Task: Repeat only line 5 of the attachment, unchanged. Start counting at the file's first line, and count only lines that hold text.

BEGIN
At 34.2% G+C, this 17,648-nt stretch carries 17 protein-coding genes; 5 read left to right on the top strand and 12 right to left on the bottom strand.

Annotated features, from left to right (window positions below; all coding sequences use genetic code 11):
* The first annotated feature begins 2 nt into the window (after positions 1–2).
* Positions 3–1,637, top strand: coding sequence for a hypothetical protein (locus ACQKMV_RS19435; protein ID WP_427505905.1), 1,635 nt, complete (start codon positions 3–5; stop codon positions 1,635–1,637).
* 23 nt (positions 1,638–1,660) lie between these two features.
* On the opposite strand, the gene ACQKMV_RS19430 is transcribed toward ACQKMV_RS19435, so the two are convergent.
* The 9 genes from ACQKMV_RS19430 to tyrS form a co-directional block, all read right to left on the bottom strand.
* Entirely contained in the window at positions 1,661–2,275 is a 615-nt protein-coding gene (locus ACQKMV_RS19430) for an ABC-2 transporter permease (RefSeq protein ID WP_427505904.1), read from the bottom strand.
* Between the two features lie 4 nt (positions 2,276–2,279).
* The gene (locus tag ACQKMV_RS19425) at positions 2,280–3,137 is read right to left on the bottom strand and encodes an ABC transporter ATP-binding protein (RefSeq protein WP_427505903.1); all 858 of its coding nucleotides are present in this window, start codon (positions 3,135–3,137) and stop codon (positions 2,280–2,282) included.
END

* 23 nt (positions 1,638–1,660) lie between these two features.